This summer marks the 20th anniversary of a Southeastern Michigan favorite with a loyal follow – ing: the Common Grill in Chelsea. Before the doors opened on Main Street in July 1991, “ I estimated that we could appeal to a 10-mile radius,” says owner and Executive Chef Craig Common. Chelsea was a bit sleepier than it is today, and the Purple Rose Theater—which eventually grew to draw people to the town from around the country—had just been launched by actor Jeff Daniels in February of that year. It was Daniels’ father, Bob Daniels, owner of Chelsea Lumber, who approached Common about starting a restaurant for the theater crowd.
In 1946, Tom and Eva Deering founded Deering’s Market on 11th St in Traverse City. Originally, it served as a small corner market specializing in meat products near downtown. Fifteen years later, in 1961, Tom’s Food Market’s first full sized grocery store was built on the west side of town. Since then, Tom’s Food Markets has grown into six full size grocery stores throughout the region. Despite their expansion, Tom’s has continued its focus on supporting the Traverse City area community.
It’s a hot, muggy summer morning and you’re at the farm getting ready for farmers market. You head to your cooler, open the door, and, instead of being met with an icy blast, you find yourself standing in a warm room. How long has the cooler been down? Is the produce you harvested yesterday ruined? Can you safely sell it at market today?
The days are getting shorter and the smell of drying leaves and woodsmoke is in the air. Fall is here and that means it’s back to school for Michigan’s 1.5 million public school students. For many of us, back to school conjures up a variety of images and smells: freshly sharpened pencils, crisp notebooks, new backpacks, and the infamous mystery meals served in the cafeteria. For many of Michigan’s students, however, the school year also brings with it the tantalizing smells and flavors of locally sourced, and carefully prepared, food.
The months that produce the most diversity of fruits and vegetables in our dear Mitt include August, September, and October. October almost seems to embody a last-grab month of seasonal bounty before the long hunkered-down winter of root and storage vegetables begins. So what better time of the year to treat yourself to an extraordinarily fresh and local dining experience, paired with some of Michigan’s finest wines at Thunder Bay Winery?
Birmingham Farmers Market Harvest Festival
Sunday, September 16, 2018 from 9 am – 2 pm
Nearly 90% of Michigan’s “harvestable” produce is available at this perfect time of year! Come celebrate local farms and local eating with us at the Birmingham Farmers Market. This event will feature food trucks such as Ned’s TravelBurger, Regina’s, and Nosh Pit Detroit along with barn animals from Bowers School Farm, antique corn shelling machines, kids craft with Birmingham Youth Assistance, and music from WOMC.
Chateau Chantal Winery & Inn is situated high on a ridge overlooking the rolling vineyards and cherry orchards of Old Mission Peninsula, a perfect backdrop to experience Fall in Northern Michigan. Enjoy the sweeping views of East and West Grand Traverse Bay while enjoying local food and the perfect wine pairing that awaits you. With a 25-year legacy of food and wine education through cooking classes, pairing seminars, wine dinners and gourmet breakfast preparation, Chateau Chantal will impress with an elevating wine experience and a relaxed atmosphere.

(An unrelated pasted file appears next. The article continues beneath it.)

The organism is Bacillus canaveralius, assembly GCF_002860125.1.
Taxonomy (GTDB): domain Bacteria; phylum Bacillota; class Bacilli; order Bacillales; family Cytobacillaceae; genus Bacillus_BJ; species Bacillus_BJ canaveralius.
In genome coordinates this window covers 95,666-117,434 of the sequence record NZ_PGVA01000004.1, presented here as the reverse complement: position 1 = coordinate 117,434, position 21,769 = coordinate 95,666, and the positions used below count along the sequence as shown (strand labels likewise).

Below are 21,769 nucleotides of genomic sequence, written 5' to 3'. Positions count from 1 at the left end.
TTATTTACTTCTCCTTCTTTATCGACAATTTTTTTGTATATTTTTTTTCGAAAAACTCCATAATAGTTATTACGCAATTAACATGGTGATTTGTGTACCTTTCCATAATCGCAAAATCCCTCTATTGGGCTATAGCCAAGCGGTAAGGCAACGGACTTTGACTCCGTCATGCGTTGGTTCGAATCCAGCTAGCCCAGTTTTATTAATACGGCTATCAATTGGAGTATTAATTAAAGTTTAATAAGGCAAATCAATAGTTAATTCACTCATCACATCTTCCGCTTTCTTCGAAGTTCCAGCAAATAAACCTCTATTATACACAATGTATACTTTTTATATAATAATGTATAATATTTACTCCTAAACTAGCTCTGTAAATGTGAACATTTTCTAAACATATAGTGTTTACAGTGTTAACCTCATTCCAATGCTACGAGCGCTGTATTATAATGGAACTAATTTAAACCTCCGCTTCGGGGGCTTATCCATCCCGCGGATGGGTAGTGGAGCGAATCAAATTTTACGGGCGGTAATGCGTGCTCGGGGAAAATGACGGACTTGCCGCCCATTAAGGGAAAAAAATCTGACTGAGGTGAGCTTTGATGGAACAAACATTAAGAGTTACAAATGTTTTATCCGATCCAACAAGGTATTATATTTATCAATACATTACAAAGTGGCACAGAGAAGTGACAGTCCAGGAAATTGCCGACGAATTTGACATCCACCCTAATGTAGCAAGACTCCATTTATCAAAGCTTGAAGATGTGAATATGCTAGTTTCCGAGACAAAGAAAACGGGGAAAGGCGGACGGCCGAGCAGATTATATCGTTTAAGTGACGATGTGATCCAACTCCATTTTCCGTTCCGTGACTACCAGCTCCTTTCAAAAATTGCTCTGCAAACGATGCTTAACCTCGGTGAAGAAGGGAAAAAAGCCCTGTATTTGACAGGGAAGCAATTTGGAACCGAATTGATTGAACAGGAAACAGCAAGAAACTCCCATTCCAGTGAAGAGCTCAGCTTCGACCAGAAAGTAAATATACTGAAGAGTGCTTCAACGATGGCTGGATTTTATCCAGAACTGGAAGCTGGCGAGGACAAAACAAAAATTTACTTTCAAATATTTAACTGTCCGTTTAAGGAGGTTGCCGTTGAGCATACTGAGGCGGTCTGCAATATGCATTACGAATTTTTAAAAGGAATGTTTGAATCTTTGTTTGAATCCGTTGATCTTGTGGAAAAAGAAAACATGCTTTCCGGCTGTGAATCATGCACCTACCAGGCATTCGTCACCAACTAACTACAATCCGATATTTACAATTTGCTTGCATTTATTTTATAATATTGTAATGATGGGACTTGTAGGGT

What makes northern Michigan so iconic? One could argue that it’s the 105 miles of “fresh coast” surrounded by countless hiking trails, ski hills, lake life, and the world-renowned Sleeping Bear Dunes. Others would say it’s the dozens of festivals hosted throughout the year including the Cherry Festival, Film Festival, or Polka Festival. Some may say it’s simply the diverse foodie options served by that sweet midwestern hospitality. But, only one thing pairs well with all of these iconic experiences: wine. Rove Estate & Winery in northern Michigan is an absolute staple of all things Traverse City, therefore may be one of the most iconic locations of them all.
When we look back through the history of festivals, events or gatherings related to farming, food, and harvests – you’ll find that each will have their own version or interpretation of what that celebration represents. From the ancient sacrifices in honor of Greek gods, to our modern-day hometown harvest festivals – you won’t find one occasion quite the same. One contributing factor to those differences, is location. A harvest festival in Spain often highlights grapes, where here in Michigan we celebrate cherries and blueberries. Our geography and local climate largely determine when we hold these events and what they celebrate. Another important piece is the people. Throughout history cultural influences such as religion, art, politics, and business have shaped rituals that find their way into being. As time goes on, activities evolve, disappear, grow, and sometimes become honored by tradition. Many cultures mention in their own ways, the importance of coming together as a group, family or community and the vital social connection these moments bring.These same reasonings can be applied to the MQT Local Food Fest,
Did you know that, among our state’s many notable agricultural distinctions, Michigan is home to one of the small handful of meat-exclusive community-supported agriculture (CSA) farms scattered across the United States?